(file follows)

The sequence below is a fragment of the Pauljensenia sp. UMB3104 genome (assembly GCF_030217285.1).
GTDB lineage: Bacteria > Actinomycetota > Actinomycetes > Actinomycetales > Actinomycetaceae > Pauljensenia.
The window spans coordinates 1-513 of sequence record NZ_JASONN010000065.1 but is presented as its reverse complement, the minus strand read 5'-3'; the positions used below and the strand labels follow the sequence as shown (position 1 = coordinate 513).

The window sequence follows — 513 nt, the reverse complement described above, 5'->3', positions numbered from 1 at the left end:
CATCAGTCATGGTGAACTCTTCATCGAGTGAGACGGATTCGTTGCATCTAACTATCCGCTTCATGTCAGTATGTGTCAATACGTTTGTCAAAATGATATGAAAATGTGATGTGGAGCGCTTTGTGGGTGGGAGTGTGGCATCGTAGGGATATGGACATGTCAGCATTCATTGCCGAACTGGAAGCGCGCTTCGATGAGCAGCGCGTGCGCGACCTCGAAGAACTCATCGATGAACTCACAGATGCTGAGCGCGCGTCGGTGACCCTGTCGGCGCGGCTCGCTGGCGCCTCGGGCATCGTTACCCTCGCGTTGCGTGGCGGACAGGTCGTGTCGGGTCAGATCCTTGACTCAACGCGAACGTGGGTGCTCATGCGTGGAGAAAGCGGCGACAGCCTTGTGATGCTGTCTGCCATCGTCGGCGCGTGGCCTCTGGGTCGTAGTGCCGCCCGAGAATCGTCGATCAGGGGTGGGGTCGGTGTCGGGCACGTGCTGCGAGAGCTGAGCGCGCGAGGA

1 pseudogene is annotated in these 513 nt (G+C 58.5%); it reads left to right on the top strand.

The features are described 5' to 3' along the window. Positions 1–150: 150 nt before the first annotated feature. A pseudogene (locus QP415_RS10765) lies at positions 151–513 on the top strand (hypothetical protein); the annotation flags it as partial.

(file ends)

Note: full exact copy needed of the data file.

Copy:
The sequence below is a fragment of the Pauljensenia sp. UMB3104 genome (assembly GCF_030217285.1).
GTDB lineage: Bacteria > Actinomycetota > Actinomycetes > Actinomycetales > Actinomycetaceae > Pauljensenia.
The window spans coordinates 1-513 of sequence record NZ_JASONN010000065.1 but is presented as its reverse complement, the minus strand read 5'-3'; the positions used below and the strand labels follow the sequence as shown (position 1 = coordinate 513).

The window sequence follows — 513 nt, the reverse complement described above, 5'->3', positions numbered from 1 at the left end:
CATCAGTCATGGTGAACTCTTCATCGAGTGAGACGGATTCGTTGCATCTAACTATCCGCTTCATGTCAGTATGTGTCAATACGTTTGTCAAAATGATATGAAAATGTGATGTGGAGCGCTTTGTGGGTGGGAGTGTGGCATCGTAGGGATATGGACATGTCAGCATTCATTGCCGAACTGGAAGCGCGCTTCGATGAGCAGCGCGTGCGCGACCTCGAAGAACTCATCGATGAACTCACAGATGCTGAGCGCGCGTCGGTGACCCTGTCGGCGCGGCTCGCTGGCGCCTCGGGCATCGTTACCCTCGCGTTGCGTGGCGGACAGGTCGTGTCGGGTCAGATCCTTGACTCAACGCGAACGTGGGTGCTCATGCGTGGAGAAAGCGGCGACAGCCTTGTGATGCTGTCTGCCATCGTCGGCGCGTGGCCTCTGGGTCGTAGTGCCGCCCGAGAATCGTCGATCAGGGGTGGGGTCGGTGTCGGGCACGTGCTGCGAGAGCTGAGCGCGCGAGGA

1 pseudogene is annotated in these 513 nt (G+C 58.5%); it reads left to right on the top strand.

The features are described 5' to 3' along the window. Positions 1–150: 150 nt before the first annotated feature. A pseudogene (locus QP415_RS10765) lies at positions 151–513 on the top strand (hypothetical protein); the annotation flags it as partial.